The "No Sit/No Lie" ordinance that has been in place since 1992 downtown to deal with the city's homeless population is seen by some as a good solution to curbing drug activity in East Austin near 12th and Chicon. The Statesman.com reports that the ordinance may not cure the problem and may penalize innocent people.
Neighbors in the area think the city should expand the measure, which was passed twenty years ago to keep homeless people from loitering near businesses. However, the policy has exceptions for medical conditions and the police have to give a warning and wait thirty minutes before arresting a person suspected of violating the ordinance. People often avoid arrest by just moving further down the street.
East Austin residents support the ordinance because it would give police a legal way to disperse the crowds that congregate near the corner and give them a way to stop people from drinking and taking drugs outside. However, authorities say police would still have a difficult time stopping dealers and buyers, who don't remain in the area for long.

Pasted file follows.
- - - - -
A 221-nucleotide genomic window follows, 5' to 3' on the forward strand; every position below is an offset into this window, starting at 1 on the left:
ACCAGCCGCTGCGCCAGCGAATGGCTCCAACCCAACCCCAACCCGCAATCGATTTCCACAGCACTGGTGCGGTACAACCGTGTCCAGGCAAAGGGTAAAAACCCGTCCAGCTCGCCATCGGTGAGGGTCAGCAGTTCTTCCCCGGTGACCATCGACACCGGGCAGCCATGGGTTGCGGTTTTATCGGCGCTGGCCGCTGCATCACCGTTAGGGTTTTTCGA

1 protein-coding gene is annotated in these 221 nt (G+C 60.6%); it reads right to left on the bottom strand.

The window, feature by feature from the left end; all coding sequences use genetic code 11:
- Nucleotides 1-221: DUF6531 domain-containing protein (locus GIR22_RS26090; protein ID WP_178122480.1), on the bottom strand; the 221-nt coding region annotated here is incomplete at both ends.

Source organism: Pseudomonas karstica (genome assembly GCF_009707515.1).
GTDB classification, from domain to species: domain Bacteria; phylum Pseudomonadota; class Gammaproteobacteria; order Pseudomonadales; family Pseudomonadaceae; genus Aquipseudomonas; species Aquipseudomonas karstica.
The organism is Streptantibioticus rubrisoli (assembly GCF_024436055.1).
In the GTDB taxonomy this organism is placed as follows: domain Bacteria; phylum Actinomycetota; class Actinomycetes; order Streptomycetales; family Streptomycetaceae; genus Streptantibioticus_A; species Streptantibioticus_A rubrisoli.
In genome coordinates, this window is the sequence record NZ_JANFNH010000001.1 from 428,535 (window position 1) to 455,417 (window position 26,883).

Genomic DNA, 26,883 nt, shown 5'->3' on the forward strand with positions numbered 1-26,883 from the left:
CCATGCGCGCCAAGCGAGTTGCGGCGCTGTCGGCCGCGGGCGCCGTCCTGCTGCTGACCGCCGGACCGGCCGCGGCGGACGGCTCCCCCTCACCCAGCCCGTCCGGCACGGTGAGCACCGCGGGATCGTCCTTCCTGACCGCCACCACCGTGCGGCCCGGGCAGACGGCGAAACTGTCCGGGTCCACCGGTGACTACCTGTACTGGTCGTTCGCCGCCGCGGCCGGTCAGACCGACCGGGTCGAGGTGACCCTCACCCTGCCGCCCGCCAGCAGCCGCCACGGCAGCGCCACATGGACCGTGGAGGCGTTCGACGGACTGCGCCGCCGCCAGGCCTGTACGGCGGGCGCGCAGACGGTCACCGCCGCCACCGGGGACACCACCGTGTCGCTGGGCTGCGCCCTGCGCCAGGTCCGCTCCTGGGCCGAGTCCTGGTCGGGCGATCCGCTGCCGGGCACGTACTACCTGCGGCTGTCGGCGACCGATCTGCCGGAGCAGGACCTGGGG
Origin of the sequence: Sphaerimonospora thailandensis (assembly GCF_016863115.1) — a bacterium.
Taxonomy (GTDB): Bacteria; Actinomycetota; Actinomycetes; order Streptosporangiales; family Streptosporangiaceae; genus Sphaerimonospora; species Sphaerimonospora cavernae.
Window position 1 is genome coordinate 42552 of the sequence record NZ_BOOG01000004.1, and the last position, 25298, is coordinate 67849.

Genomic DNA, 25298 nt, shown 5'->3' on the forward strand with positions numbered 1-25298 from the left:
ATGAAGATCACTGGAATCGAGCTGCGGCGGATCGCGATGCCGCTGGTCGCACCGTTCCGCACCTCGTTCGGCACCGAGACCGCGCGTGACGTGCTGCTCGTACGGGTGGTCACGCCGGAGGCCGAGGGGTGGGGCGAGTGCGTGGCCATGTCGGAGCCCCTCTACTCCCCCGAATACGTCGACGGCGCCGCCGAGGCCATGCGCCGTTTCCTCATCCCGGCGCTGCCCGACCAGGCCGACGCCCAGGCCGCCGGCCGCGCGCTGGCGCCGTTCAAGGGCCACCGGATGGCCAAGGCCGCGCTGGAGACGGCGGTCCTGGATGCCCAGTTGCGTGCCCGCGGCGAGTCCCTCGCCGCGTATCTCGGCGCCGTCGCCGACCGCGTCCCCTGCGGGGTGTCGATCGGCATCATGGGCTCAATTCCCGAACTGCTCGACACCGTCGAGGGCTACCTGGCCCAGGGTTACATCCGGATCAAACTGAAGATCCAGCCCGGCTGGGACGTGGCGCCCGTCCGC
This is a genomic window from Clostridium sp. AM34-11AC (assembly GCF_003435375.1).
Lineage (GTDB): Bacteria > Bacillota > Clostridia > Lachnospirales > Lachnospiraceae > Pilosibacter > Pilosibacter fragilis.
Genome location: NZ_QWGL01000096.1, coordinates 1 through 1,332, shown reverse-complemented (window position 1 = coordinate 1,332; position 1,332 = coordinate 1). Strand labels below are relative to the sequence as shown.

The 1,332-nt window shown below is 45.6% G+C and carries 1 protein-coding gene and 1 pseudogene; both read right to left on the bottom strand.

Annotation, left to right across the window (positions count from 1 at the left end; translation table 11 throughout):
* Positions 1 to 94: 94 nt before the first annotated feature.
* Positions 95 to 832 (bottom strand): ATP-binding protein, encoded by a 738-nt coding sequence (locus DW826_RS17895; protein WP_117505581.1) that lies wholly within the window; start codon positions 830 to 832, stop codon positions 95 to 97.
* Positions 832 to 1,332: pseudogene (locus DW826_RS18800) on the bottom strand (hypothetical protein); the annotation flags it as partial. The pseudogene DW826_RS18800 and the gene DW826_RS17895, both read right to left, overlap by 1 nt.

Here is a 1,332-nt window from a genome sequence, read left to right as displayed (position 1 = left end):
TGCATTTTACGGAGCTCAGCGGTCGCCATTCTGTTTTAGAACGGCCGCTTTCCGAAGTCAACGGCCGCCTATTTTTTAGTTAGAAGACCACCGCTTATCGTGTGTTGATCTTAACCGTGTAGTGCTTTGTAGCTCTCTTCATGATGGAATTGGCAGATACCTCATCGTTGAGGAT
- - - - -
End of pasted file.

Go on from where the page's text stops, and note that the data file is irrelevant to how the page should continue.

Advocates for the homeless see the "No Sit/No Lie" ordinance as abusive to the city's most defenseless populations. They think more programs providing houses and resources for the homeless is a better solution to the loitering problem.